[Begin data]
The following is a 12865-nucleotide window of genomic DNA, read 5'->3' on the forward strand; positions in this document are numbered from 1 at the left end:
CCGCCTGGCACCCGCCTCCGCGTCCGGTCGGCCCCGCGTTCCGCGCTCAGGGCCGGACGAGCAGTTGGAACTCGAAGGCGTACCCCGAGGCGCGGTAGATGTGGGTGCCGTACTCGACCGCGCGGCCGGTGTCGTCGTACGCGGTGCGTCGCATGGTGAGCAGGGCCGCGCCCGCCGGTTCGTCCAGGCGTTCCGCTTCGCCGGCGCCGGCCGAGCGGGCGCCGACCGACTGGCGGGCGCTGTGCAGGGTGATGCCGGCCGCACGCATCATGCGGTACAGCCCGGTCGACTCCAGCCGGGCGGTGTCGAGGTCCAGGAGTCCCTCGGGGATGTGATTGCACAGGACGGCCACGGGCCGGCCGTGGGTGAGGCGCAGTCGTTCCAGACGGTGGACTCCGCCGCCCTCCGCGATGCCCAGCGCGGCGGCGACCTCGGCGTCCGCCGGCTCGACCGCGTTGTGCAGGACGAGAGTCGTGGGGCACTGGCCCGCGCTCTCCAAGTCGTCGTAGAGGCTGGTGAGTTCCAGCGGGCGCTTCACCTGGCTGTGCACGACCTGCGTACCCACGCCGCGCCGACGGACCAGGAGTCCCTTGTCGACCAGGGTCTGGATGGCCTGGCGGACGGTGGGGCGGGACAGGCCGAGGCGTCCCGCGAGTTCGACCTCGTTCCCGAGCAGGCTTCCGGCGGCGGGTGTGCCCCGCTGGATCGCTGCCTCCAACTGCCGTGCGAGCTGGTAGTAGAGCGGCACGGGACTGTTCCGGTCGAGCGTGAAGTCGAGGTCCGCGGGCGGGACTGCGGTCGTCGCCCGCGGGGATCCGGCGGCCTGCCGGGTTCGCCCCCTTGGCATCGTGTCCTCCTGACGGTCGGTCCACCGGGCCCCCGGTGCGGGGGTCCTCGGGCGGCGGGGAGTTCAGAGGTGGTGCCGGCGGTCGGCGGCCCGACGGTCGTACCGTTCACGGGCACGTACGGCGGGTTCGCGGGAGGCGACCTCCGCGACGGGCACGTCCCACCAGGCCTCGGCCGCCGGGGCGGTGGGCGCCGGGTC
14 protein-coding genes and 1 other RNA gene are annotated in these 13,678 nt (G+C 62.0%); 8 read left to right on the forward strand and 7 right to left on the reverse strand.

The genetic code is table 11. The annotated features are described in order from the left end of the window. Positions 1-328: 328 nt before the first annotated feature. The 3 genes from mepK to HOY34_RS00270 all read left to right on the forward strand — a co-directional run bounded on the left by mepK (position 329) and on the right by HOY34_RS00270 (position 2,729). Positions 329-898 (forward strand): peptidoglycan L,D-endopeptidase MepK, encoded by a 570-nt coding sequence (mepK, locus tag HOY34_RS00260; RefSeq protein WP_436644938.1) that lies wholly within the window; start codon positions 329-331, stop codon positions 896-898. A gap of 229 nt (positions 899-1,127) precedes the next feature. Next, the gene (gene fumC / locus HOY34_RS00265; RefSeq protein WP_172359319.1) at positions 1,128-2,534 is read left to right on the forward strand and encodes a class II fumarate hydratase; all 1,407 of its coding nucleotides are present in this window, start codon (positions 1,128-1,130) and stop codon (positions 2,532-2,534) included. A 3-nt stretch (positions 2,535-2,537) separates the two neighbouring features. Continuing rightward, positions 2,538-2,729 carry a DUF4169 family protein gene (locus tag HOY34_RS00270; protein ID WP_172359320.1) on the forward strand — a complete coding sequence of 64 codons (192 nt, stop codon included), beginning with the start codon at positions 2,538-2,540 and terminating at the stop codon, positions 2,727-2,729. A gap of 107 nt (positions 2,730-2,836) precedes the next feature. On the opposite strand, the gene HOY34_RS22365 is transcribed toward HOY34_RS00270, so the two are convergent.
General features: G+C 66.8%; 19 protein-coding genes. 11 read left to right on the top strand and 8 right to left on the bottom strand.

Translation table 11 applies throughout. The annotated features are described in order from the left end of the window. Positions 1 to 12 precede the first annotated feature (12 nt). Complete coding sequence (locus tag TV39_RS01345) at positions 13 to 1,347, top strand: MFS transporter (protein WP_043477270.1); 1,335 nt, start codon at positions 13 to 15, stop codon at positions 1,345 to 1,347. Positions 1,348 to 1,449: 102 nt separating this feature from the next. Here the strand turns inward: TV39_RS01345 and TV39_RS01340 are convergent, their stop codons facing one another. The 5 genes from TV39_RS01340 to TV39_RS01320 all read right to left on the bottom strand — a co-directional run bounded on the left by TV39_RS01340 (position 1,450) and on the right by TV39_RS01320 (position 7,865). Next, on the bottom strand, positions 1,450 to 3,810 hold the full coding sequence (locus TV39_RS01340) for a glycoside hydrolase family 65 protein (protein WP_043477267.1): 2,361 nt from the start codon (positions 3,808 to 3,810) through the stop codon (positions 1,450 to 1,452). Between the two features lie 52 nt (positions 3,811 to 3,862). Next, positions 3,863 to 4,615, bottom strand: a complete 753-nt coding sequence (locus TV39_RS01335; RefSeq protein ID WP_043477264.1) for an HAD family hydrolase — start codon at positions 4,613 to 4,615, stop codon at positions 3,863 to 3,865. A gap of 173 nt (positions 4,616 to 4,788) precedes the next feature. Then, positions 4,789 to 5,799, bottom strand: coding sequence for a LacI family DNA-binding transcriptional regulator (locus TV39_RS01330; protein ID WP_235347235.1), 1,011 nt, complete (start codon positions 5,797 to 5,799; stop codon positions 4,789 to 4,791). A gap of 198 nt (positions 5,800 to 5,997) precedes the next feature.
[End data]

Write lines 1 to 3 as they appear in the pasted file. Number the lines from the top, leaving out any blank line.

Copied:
The following is a 12865-nucleotide window of genomic DNA, read 5'->3' on the forward strand; positions in this document are numbered from 1 at the left end:
CCGCCTGGCACCCGCCTCCGCGTCCGGTCGGCCCCGCGTTCCGCGCTCAGGGCCGGACGAGCAGTTGGAACTCGAAGGCGTACCCCGAGGCGCGGTAGATGTGGGTGCCGTACTCGACCGCGCGGCCGGTGTCGTCGTACGCGGTGCGTCGCATGGTGAGCAGGGCCGCGCCCGCCGGTTCGTCCAGGCGTTCCGCTTCGCCGGCGCCGGCCGAGCGGGCGCCGACCGACTGGCGGGCGCTGTGCAGGGTGATGCCGGCCGCACGCATCATGCGGTACAGCCCGGTCGACTCCAGCCGGGCGGTGTCGAGGTCCAGGAGTCCCTCGGGGATGTGATTGCACAGGACGGCCACGGGCCGGCCGTGGGTGAGGCGCAGTCGTTCCAGACGGTGGACTCCGCCGCCCTCCGCGATGCCCAGCGCGGCGGCGACCTCGGCGTCCGCCGGCTCGACCGCGTTGTGCAGGACGAGAGTCGTGGGGCACTGGCCCGCGCTCTCCAAGTCGTCGTAGAGGCTGGTGAGTTCCAGCGGGCGCTTCACCTGGCTGTGCACGACCTGCGTACCCACGCCGCGCCGACGGACCAGGAGTCCCTTGTCGACCAGGGTCTGGATGGCCTGGCGGACGGTGGGGCGGGACAGGCCGAGGCGTCCCGCGAGTTCGACCTCGTTCCCGAGCAGGCTTCCGGCGGCGGGTGTGCCCCGCTGGATCGCTGCCTCCAACTGCCGTGCGAGCTGGTAGTAGAGCGGCACGGGACTGTTCCGGTCGAGCGTGAAGTCGAGGTCCGCGGGCGGGACTGCGGTCGTCGCCCGCGGGGATCCGGCGGCCTGCCGGGTTCGCCCCCTTGGCATCGTGTCCTCCTGACGGTCGGTCCACCGGGCCCCCGGTGCGGGGGTCCTCGGGCGGCGGGGAGTTCAGAGGTGGTGCCGGCGGTCGGCGGCCCGACGGTCGTACCGTTCACGGGCACGTACGGCGGGTTCGCGGGAGGCGACCTCCGCGACGGGCACGTCCCACCAGGCCTCGGCCGCCGGGGCGGTGGGCGCCGGGTC
14 protein-coding genes and 1 other RNA gene are annotated in these 13,678 nt (G+C 62.0%); 8 read left to right on the forward strand and 7 right to left on the reverse strand.